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Guide to Limited Engine Monitoring Systems for Aircraft Gas Turbine Engines
- Aerospace Standard
Published November 29, 2016 by SAE International in United States
This Aerospace Information Report (AIR) describes a Limited Engine Monitoring System that can be used by the flight crew or the maintenance staff, or both, to monitor the health of gas turbine engines in aircraft. This AIR considers monitoring of gas path performance and mechanical parameters, and systems such as low cycle fatigue counters and engine history recorders. It also considers typical measurement system accuracies and their impact. This AIR is intended as a technical guide. It is not intended to be used as a legal document or standard. AIR 1873 supplements ARP 1587, Aircraft Gas Turbine Engine Monitoring System Guide.
The Aerospace Information Report (AIR) has been superseded by a completely new document, ARP5120, which provides guidance on how to develop and implement an integrated end-to-end health management system for gas turbine engine applications. The original AIR1873A information was updated and transformed into ARP5120. SAE ARP5120 consolidates SAE AIR1873, 4061B, 4175A, and 5120 into one document per the direction of the SAE E32 committee.
|Aerospace Standard||Guide to Life Usage Monitoring and Parts Management for Aircraft Gas Turbine Engines|
|Aerospace Standard||Lessons Learned from Developing, Implementing, and Operating a Health Management System for Propulsion and Drive Train Systems|
Data Sets - Support Documents
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E-32 Aerospace Propulsion Systems Health Management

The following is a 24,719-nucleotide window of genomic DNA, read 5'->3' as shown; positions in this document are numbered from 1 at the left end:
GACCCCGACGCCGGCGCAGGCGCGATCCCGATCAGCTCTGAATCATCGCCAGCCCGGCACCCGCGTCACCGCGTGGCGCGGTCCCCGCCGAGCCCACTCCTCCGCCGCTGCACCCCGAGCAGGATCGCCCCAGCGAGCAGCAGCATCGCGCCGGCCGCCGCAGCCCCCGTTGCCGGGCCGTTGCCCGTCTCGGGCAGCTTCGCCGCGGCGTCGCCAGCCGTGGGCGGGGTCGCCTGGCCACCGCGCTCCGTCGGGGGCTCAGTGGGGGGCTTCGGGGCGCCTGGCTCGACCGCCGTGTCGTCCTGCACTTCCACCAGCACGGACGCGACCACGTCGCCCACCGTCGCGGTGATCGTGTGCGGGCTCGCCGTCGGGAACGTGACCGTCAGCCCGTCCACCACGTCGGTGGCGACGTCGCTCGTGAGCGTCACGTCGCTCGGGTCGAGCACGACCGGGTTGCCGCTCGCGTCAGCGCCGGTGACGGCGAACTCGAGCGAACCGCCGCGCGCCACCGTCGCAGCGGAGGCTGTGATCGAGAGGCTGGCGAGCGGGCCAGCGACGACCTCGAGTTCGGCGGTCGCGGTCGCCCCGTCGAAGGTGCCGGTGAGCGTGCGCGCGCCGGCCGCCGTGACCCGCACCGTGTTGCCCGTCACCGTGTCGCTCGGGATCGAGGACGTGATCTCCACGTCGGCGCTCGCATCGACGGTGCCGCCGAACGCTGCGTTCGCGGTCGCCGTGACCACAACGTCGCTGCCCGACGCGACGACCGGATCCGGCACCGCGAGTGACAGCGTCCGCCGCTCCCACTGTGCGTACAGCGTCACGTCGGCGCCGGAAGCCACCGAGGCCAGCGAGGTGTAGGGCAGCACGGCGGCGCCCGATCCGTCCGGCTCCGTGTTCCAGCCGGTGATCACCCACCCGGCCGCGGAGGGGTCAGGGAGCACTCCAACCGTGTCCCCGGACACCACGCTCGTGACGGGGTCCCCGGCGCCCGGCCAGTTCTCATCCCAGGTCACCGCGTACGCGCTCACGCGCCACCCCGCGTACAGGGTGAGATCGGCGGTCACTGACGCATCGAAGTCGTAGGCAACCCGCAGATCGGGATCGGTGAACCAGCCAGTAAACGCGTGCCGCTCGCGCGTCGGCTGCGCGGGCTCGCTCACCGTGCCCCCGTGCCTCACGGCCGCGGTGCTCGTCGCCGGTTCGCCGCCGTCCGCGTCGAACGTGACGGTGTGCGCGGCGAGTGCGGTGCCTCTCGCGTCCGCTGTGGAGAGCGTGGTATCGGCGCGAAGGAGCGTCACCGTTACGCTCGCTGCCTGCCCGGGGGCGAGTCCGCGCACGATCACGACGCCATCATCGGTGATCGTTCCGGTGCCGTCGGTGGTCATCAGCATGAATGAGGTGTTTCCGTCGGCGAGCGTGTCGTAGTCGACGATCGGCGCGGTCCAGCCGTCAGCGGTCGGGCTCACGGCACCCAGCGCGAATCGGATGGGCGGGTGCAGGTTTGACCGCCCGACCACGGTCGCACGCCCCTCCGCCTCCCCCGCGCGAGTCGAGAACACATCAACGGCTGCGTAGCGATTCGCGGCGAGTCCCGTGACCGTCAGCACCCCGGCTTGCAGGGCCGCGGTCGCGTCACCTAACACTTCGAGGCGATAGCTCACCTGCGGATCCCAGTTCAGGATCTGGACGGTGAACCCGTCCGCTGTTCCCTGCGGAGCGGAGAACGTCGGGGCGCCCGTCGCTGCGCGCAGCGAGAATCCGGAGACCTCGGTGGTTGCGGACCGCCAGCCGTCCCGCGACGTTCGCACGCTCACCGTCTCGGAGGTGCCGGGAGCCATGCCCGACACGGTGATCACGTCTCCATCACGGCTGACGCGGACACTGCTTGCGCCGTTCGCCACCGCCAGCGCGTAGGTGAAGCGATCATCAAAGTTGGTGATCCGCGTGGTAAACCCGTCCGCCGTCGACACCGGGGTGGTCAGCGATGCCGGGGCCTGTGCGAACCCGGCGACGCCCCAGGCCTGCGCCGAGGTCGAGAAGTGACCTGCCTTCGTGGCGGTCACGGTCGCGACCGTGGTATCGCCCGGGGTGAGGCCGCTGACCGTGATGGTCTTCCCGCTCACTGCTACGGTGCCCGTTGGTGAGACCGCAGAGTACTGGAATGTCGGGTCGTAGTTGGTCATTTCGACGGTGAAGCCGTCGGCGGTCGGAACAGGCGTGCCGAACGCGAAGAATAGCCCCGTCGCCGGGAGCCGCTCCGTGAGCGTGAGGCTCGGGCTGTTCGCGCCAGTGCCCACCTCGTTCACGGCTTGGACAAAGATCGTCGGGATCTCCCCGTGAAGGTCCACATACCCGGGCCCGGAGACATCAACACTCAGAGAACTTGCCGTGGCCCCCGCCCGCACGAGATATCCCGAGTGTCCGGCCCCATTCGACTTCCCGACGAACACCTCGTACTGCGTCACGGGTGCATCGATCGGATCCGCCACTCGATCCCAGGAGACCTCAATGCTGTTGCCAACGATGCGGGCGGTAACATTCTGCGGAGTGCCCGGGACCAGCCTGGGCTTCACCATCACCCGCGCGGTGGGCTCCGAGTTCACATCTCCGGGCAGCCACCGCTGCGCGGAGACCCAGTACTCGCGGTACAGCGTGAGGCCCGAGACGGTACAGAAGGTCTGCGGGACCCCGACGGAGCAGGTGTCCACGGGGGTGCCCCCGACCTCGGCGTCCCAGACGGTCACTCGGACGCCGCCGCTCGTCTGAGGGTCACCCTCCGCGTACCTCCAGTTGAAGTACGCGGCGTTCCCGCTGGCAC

BackgroundEngine condition monitoring and rotorcraft HUMS(Health and Usage Monitoring Systems)can be used as a tool to track and restore engine performance, improve problem diagnosis, suggest solutions, promote better commercial and military aircraft operation, minimize in-flight failures, and reduce costs of engine maintenance. Because of these and other continuing objectives, the need for consolidated action by a group of experts to promote engine monitoring and rotorcraft condition monitoring know-how and standards was identified. It was deemed appropriate by the SAE Propulsion Division to assign this task to a special committee designated as Committee E-32. The committee has existed for over 40 years and has 26 active members. Purpose / Charter E-32 Committee serves as a forum to gather, record, and publish expert information in the discipline of aerospace propulsion system health management. The Committee gathers and analyzes requirements for propulsion system health management for the various types of air vehicle propulsion systems and develops standards and recommendations for the adoption of aerospace propulsion system health management devices that affect the operation of propulsion systems. Objectives Identifies potential propulsion system parameters suitable for sensing (pressure, temperature, vibration, etc.) and considerations involved in selecting parameters (potential problems, accuracy, cost, etc.), Analyzes the various approaches to aerospace propulsion system health management (e.g., airborne vibration health management systems, fault prediction capabilities, ground software interfaces, etc.) and establishes criteria for cost effective systems, and guidance regarding best practices for designing propulsion health management systems, Develops appropriate standards for aerospace propulsion system health management equipment and techniques; e.g., types of sensors, identification of signals which should be led to common diagnostic connectors, etc., Develops new requirements and uses for aerospace propulsion system health management to promote sustainable and cost effective operation of air vehicles, and Hosts technical conferences related to health management of propulsion systems. Provide a means to gain regulatory approval for utilizing EHM data in a range of maintenance activities.
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